In recent weeks, relationships have been a dominant theme of my posts. This week is no different. Last weekend, I found myself on a plane going to California for business. I was reading the most recent issue of the Los Angeles Jewish Journal (www.jewishjournal.com). There was an article by Susan Freudenheim about Ron Wolfson’s Book on Relational Judaism.
It is all about relationships.
During this trip, I also read another article titled “Clergy Role Tied to Faith Giving”. The leadership of 3100 congregations – mainly churches – responded to a comprehensive survey about giving. 49% of the clergy were not aware of the giving trends in congregation. A faith leader made the observation that “While many clergy are reluctant to delve into information related to individual giving, it is via their giving that many donors turn their beliefs into a way of living.”
The focus on relationships can help to build a stronger sacred community and improve fundraising.
Many years ago, I read an article on philanthropy in the New York Times that influenced my work with synagogue leaders regarding the role of the Rabbi in fundraising. The critical aspect of “Making the Ask” was the role in fundraising by the president of the University of Virginia. The president at the time wanted to focus on teaching. The Chairman of the Board of Trustees who was interviewed for the article said… ”the seven-figure donors, they want to see the president, it makes them feel important. John (the president) had to be out there”.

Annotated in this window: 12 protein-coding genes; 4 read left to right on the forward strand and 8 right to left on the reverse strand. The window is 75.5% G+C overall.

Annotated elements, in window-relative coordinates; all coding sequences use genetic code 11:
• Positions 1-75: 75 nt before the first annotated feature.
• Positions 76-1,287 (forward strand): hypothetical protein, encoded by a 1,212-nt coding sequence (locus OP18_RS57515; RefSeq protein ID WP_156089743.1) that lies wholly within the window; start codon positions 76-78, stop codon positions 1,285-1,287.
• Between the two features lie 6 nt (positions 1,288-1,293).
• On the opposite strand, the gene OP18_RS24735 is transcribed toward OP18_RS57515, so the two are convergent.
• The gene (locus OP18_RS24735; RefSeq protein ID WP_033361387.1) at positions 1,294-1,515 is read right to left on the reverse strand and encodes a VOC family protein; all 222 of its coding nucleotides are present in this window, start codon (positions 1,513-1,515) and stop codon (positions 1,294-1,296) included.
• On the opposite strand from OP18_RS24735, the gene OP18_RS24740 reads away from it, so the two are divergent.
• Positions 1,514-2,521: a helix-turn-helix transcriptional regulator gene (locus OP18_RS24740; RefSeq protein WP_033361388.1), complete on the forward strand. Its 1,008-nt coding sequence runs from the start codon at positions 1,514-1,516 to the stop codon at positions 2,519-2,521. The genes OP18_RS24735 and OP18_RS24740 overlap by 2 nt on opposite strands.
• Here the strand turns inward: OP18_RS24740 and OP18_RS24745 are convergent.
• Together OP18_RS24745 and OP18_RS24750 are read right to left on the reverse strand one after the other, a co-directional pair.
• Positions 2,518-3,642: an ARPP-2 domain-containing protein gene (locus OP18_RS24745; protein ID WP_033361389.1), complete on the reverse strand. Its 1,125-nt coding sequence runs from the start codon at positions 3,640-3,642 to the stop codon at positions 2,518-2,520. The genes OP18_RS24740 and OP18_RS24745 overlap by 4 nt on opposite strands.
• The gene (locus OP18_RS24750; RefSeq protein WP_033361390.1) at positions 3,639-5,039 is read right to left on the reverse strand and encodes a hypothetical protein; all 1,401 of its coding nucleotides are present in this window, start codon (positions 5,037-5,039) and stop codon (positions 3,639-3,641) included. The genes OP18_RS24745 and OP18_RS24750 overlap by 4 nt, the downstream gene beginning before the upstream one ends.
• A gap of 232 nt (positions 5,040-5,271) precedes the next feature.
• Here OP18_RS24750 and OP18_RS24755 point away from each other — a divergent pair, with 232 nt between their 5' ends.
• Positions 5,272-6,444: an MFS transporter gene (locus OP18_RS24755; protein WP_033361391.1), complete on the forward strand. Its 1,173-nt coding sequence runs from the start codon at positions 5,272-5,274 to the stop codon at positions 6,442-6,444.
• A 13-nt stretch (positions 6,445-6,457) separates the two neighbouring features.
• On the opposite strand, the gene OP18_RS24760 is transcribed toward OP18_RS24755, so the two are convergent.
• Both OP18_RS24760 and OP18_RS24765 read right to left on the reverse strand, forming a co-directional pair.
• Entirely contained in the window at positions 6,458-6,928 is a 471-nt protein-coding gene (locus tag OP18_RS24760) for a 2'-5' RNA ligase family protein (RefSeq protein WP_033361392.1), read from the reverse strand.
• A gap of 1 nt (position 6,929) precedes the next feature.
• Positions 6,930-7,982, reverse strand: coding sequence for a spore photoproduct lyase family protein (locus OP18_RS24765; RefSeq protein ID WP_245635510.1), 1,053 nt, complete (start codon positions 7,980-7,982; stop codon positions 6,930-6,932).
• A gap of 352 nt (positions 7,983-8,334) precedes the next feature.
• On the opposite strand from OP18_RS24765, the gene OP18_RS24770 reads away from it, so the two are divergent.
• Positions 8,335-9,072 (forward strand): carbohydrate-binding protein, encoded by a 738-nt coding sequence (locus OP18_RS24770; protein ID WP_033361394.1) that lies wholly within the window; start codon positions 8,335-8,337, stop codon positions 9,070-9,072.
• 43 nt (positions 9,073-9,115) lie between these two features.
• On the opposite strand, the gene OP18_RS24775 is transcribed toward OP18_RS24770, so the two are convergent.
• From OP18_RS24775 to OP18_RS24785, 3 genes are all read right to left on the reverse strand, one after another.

When I have described the role of the rabbi in fundraising in presentations to synagogue leaders I have often made the comparison of the role of the rabbi to that of a university president. Maybe in 2013 this is no longer the best comparison as university presidents are known to focus too much of their time on fundraising. Check out Sunday’s New York Times article on the president of New York University.
Whether it is for the purposes of fundraising, or to simply build and maintain a strong sacred community, the rabbi’s involvement in relationship building is critical.
How might such relationship building happen? Even with a congregation of 100 or 200 families this might seem like a daunting task. Let alone what clergy would feel with 500, 1000, or even more families.
Ron Wolfson offers advice to look to Chabad and the mega church movement and how they engage people. Maybe it is also a challenge of math. If there are 500 families in a synagogue, each month the goal might be to reach out to by phone or meet in person with 40-50 of them. There are people who you will always see at Shabbat worship, through their committee involvement or at other activities taking place at synagogue. Targeting everyone else not in the core group of synagogue might make this seem like a more doable goal.
And I don’t think that this has to fall on the shoulders of just the rabbi. All of the clergy and professional staff should be involved in this engagement effort. The more people that the rabbi can touch in a given month, the stronger the sacred community will be.